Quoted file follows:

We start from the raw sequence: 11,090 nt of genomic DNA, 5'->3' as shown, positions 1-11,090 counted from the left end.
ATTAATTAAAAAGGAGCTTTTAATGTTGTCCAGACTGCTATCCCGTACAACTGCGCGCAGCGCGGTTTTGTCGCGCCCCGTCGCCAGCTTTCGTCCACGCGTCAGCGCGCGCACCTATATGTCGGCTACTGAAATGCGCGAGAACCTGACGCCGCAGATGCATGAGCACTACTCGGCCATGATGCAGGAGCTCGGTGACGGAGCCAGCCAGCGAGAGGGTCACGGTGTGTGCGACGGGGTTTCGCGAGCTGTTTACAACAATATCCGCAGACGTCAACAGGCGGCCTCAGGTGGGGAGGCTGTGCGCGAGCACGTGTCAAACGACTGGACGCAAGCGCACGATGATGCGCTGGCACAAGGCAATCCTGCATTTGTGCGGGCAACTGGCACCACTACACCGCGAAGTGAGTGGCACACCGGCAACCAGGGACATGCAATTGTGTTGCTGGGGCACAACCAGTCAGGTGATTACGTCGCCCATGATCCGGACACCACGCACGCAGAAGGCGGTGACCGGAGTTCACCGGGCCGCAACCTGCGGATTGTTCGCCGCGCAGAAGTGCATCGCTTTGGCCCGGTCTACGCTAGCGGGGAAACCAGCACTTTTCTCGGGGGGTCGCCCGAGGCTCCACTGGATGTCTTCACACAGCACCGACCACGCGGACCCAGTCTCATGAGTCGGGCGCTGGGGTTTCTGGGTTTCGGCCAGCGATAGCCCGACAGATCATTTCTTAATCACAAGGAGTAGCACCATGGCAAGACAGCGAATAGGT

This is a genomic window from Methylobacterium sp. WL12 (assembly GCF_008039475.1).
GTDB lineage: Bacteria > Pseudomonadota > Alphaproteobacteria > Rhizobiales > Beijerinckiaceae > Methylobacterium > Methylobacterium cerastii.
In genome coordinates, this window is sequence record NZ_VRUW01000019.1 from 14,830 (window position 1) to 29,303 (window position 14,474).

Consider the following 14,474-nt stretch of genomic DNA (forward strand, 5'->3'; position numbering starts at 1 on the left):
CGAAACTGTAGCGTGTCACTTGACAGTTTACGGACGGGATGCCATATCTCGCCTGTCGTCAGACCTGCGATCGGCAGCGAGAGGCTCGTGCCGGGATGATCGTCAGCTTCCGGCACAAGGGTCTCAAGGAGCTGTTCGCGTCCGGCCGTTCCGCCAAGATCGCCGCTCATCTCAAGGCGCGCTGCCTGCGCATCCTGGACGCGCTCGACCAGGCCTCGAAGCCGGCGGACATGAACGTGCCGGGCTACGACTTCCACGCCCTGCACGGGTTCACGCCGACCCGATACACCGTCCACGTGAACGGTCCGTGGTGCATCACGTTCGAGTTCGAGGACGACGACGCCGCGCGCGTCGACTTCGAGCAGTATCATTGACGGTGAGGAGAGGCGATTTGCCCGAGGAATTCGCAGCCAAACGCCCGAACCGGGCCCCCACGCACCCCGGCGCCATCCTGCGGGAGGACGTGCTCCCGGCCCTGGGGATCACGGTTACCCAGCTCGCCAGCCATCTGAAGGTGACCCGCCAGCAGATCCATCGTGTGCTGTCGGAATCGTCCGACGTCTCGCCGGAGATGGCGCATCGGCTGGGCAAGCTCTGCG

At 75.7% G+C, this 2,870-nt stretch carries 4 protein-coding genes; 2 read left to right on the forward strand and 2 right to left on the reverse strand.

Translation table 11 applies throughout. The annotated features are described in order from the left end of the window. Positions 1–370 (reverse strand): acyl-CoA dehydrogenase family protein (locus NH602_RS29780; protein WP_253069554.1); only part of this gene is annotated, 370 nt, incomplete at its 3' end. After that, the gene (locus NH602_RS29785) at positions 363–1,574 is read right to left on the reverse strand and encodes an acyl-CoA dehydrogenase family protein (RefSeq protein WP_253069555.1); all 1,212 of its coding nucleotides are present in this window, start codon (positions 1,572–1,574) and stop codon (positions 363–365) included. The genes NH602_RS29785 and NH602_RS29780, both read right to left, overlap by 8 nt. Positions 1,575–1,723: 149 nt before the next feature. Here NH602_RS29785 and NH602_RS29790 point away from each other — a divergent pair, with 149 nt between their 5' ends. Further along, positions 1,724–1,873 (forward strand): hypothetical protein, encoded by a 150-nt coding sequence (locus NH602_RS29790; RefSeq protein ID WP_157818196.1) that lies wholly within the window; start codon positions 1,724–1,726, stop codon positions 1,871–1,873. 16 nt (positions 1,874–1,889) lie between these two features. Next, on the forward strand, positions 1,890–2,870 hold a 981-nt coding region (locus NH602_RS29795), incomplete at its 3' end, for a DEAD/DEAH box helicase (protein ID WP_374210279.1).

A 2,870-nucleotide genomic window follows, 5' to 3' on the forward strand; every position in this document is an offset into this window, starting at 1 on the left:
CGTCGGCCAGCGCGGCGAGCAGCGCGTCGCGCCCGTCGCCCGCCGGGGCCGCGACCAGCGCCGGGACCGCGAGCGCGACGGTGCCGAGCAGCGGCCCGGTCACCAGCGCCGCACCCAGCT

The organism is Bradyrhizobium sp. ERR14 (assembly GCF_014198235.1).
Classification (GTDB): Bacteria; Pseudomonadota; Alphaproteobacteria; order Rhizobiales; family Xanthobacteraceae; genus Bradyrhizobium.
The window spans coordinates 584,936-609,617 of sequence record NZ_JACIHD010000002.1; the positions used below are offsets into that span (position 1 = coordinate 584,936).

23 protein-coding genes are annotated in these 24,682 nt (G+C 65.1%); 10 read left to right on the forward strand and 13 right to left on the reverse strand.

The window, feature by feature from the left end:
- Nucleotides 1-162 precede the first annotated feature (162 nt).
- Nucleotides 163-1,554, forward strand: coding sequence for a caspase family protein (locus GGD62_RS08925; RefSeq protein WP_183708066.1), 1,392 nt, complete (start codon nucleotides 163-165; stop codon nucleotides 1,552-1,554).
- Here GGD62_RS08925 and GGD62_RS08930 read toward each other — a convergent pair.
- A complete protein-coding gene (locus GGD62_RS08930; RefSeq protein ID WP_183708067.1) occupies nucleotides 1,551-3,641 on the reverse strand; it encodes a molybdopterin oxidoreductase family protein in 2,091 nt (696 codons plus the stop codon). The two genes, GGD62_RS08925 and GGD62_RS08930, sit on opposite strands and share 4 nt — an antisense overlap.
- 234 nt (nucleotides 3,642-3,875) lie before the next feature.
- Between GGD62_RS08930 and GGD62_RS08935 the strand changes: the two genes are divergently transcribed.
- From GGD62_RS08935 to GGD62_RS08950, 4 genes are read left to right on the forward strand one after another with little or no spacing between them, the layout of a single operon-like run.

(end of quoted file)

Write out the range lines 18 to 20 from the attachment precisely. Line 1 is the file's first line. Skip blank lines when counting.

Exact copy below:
- Nucleotides 163-1,554, forward strand: coding sequence for a caspase family protein (locus GGD62_RS08925; RefSeq protein WP_183708066.1), 1,392 nt, complete (start codon nucleotides 163-165; stop codon nucleotides 1,552-1,554).
- Here GGD62_RS08925 and GGD62_RS08930 read toward each other — a convergent pair.
- A complete protein-coding gene (locus GGD62_RS08930; RefSeq protein ID WP_183708067.1) occupies nucleotides 1,551-3,641 on the reverse strand; it encodes a molybdopterin oxidoreductase family protein in 2,091 nt (696 codons plus the stop codon). The two genes, GGD62_RS08925 and GGD62_RS08930, sit on opposite strands and share 4 nt — an antisense overlap.